Conceptualising resistance to service cut-offs and household evictions : the Mandela Park Anti-eviction Campaign

Plaatjies, Isaac Hector (Stellenbosch : Stellenbosch University, 2008-03)

Thesis (MPA)--Stellenbosch University, 2008.

Thesis

ENGLISH ABSTRACT: The economic policy of the South African government referred to as the Growth Employment and Redistribution Strategy (GEAR) has had a crippling impact on millions of poor and lowincome families in South Africa since its adoption in 1996. The benefits to the minority have not compensated for the increased inequality, uncertainty and poverty that others have experienced (McDonald & Pape, 2002:24). South Africa became the first African state to develop and implement a structural adjustment programme by voluntarily seeking the assistance of the World Bank and the IMF (Bond, 2000a:35). The government’s own statistics reveal that unemployment, which was already high, reached catastrophic levels since 1996 and the poor became significantly poorer (Beuchler, 2002:04). Together with their community leadership, poor people increasingly managed to articulate the link between the increased poverty and hardships they experience and the state’s macro-economic policies. More than a decade into democracy, Mandela Park finds itself under armed assault by the State. Several community members have sacrificed their lives while fighting revolutionary struggles to ensure access to basic services and to remain in the places apartheid confined them. None of them ever thought that the hopes and dreams they harboured while fighting for democracy would be so brutally suppressed by the very government for which they sacrificed their lives. Community organizations such as the Mandela Park Anti-Eviction Campaign (MPAEC) make significant contributions to community empowerment by mobilizing and articulating the voices of the poor and the vulnerable groups in the society to resist the State’s hegemony with regards to service cut-offs and household evictions.

AFRIKAANSE OPSOMMING: Die ekonomiese beleid van die Suid Afrikaanse regering wat bekend staan as GEAR het n kreupelende uitwerking op miljoene arme en lae-inkomste gesinne in Suid Afrika gehad veral sedert die program in 1996 deur die regering aanvaar is. Die voordele aan ‘n enkele minderheid het nie vergoed vir die toenemde ongelykhede, onsekerhede en armoede wat andere ondervind het nie (McDonald & Pape, 2002:24). Suid Afrika het die eerste Afrika staat geword om n strukturele aanpassingsprogram te ontwikkel en te implementeer deur vrywilliglik die hulp van die Wêreld Bank en die Internasionale Monitêre Fonds te soek (Bond, 2000a:35). Soos die regering se eie statistieke aandui, het werkloosheid wat alreeds hoog is, katastrofiese vlakke bereik terwyl die land se armes merkwaardig armer geword het (Beuchler, 2002:04).Arm mense het tesame met hul gemeenskapleiers toenemend daarin geslaag om die verband tussen hul groeinde armoede en swaarhede, en die regering se makro-ekonomiese beleid te identifiseer. Nou, na meer as ‘n dekade in demokrasie, bevind Mandela Park inwoners hulself onder gewapende aanval deur die staat. Gemeenskapslede het revolusionêre gevegte gestry en hul lewens op die spel geplaas om toegang tot basiese dienste te verseker en te bly in die plekke waar apartheid hulle gevestig het. Niemand het ooit kon dink dat die hoop en drome wat hulle gekoester het terwyl hulle teen apartheid geveg het, so wreed onderdruk sou word deur dieselde regering waarvoor hulle hul lewens opgeoffer het nie. Gemeenskapsorganisasies soos die MPAEC in Mandela Park het ‘n betekenisvolle bydrae gemaak tot die bemagtiging van daardie gemeenskap deur die mobilisasie en artikulasie van die stemme van die arm en kwesbare groepe in die samelewing om weerstand te bied teen die Staat se hegemonie ten opsigte van die beeindiging van dienste en die uitsetting van gesinne uit hul huise.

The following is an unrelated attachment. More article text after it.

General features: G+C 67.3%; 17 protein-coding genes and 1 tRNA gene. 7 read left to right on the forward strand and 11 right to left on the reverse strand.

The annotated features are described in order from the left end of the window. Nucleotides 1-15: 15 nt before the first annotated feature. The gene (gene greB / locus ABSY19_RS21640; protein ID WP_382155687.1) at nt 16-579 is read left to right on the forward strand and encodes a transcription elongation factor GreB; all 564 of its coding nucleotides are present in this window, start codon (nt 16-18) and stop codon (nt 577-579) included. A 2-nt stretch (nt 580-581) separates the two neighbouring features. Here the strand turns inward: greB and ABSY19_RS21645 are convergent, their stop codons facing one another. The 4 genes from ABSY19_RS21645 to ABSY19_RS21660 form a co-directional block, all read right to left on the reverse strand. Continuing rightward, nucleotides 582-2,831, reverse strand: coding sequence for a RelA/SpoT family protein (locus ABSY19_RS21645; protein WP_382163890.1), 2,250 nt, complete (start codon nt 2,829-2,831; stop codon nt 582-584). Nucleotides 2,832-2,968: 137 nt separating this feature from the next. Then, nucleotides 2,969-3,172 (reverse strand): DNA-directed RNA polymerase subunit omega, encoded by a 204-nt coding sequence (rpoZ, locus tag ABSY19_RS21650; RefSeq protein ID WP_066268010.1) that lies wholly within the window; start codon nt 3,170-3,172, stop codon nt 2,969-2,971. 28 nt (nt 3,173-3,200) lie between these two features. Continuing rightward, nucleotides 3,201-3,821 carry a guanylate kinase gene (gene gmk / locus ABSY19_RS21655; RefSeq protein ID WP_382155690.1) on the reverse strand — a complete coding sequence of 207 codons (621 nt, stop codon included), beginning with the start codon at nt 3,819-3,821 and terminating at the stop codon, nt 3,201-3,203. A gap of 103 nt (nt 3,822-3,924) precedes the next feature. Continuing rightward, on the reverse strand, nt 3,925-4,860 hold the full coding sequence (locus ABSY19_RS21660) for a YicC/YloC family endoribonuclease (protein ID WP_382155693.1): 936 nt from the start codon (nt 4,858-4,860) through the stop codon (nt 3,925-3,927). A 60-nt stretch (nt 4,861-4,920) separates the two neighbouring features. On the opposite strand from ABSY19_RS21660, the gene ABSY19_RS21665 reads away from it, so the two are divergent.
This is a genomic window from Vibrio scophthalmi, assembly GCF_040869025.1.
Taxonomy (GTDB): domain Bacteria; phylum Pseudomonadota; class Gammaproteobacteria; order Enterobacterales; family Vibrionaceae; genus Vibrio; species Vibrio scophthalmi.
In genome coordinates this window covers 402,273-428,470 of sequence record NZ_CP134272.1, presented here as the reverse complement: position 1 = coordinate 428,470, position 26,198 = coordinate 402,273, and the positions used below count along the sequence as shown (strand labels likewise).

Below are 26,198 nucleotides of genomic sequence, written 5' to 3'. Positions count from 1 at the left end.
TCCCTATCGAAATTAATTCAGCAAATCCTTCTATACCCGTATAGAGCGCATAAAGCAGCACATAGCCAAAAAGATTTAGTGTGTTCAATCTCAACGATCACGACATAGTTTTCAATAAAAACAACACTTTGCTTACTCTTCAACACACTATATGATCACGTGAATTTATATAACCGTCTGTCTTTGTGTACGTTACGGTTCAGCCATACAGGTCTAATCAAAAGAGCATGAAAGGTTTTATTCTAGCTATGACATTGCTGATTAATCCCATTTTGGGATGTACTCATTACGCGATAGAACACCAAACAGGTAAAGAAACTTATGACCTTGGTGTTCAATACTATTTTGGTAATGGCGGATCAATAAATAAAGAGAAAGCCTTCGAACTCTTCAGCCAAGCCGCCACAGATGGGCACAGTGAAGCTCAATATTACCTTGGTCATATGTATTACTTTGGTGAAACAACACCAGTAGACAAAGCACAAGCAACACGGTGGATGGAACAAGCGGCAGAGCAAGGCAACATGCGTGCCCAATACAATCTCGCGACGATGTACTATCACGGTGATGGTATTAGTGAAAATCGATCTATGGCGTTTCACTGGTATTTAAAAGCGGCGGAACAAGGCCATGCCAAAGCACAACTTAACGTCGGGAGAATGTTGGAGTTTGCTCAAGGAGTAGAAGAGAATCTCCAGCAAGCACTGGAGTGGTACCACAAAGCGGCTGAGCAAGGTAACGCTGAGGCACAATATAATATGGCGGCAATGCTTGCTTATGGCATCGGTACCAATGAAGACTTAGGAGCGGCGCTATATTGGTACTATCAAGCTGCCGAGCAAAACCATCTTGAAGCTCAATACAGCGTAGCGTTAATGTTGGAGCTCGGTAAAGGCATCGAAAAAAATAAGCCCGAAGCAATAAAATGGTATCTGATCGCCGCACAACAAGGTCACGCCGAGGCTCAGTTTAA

Please refer to this item in SUNScholar by using the following persistent URL: http://hdl.handle.net/10019.1/21698
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